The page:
PiGRRL Switch: Creating the Controllers

With the screen chosen and working, the next step for creating the PiGRRL Switch was prototyping the controllers.  Initially, I wanted something cheap and easy like a breakout board that acted as a Bluetooth HID joystick.  I was immediately drawn to Adafruit’s EZ-Key which acts as a Bluetooth keyboard.  At the time I’m writing this, however, it’s out of stock and seems to have been for a while.  Additionally, because it acts as a Bluetooth keyboard and not a joystick, it rules out any possibility of adding analog controls in the future.

Another alternative to a Bluetooth HID breakout would be taking apart a cheap Bluetooth joystick and putting it in a 3D printed casing.  However, I decided this would greatly reduce the design flexibility of the controllers and might make it difficult to reconfigure the controllers on the fly (i.e. using two JoyCons as one controller vs. using them as two separate controllers).

So with those two options off the table I decided instead to use a Bluetooth serial bridge.  The HM-10 BLE and HC-05 Bluetooth 2.0 modules are both cheap and plentiful and provide a good solution at the cost of some extra work.  These modules can be hooked up to the UART of an Arduino and paired via Bluetooth.  Once connected, it acts as a virtual serial port in Linux, allowing the serial data to be read just as if the Arduino was connected via USB or FTDI.  The only exception to this is that it doesn’t support firmware loading wirelessly.

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The next step was setting up the initial design on a breadboard.  Above is an Arduino Pro Mini, four pushbuttons wired to the digital pins, and the HM-10 BLE module.  I decided to use the HM-10 because of the lower power requirements (BLE being an initialism for Bluetooth Low Energy).  The code for the Arduino reads the values from the digital pins and prints out eight characters to signify which buttons are pressed (‘1’ for unpressed and ‘0’ for pressed).  Right now I’m using a byte for each button which is wasteful, so I’ll go back at some point in the future and make the code more efficient so each button is represented by a bit.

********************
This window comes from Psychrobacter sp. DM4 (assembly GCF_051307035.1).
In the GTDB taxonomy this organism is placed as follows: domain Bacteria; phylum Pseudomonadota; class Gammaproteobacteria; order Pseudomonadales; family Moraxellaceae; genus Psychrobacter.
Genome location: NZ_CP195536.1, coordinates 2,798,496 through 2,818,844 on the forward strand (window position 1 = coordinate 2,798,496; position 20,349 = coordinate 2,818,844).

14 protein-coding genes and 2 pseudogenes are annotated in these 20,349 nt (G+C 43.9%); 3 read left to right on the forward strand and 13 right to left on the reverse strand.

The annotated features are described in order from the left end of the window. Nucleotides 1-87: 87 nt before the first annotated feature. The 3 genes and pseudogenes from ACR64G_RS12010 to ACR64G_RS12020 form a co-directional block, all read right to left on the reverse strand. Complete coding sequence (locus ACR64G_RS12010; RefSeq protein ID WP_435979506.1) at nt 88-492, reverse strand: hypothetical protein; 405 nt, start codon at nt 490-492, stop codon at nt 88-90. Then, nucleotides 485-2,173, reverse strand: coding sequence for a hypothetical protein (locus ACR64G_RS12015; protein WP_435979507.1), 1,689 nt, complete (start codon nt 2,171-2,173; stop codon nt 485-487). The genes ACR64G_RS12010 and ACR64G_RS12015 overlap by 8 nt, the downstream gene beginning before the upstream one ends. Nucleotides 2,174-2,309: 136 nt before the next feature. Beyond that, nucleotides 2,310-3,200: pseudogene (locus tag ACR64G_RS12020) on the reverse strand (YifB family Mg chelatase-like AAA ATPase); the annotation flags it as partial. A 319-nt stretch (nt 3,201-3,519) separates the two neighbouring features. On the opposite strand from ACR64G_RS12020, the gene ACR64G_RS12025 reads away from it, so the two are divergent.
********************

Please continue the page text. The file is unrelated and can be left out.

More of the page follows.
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Once everything was wired up and running I had a lot of trouble finding an app that could connect to the HM-10 as a serial terminal.  Apparently the BLE standard has a lot of bells and whistles that make configuration a bit more difficult.  After trying several different apps I eventually found Serial Bluetooth Terminal which can connect to both BLE and regular Bluetooth devices via a serial terminal.  Above is screenshot of my phone connected to the controller with the button status being transmitted.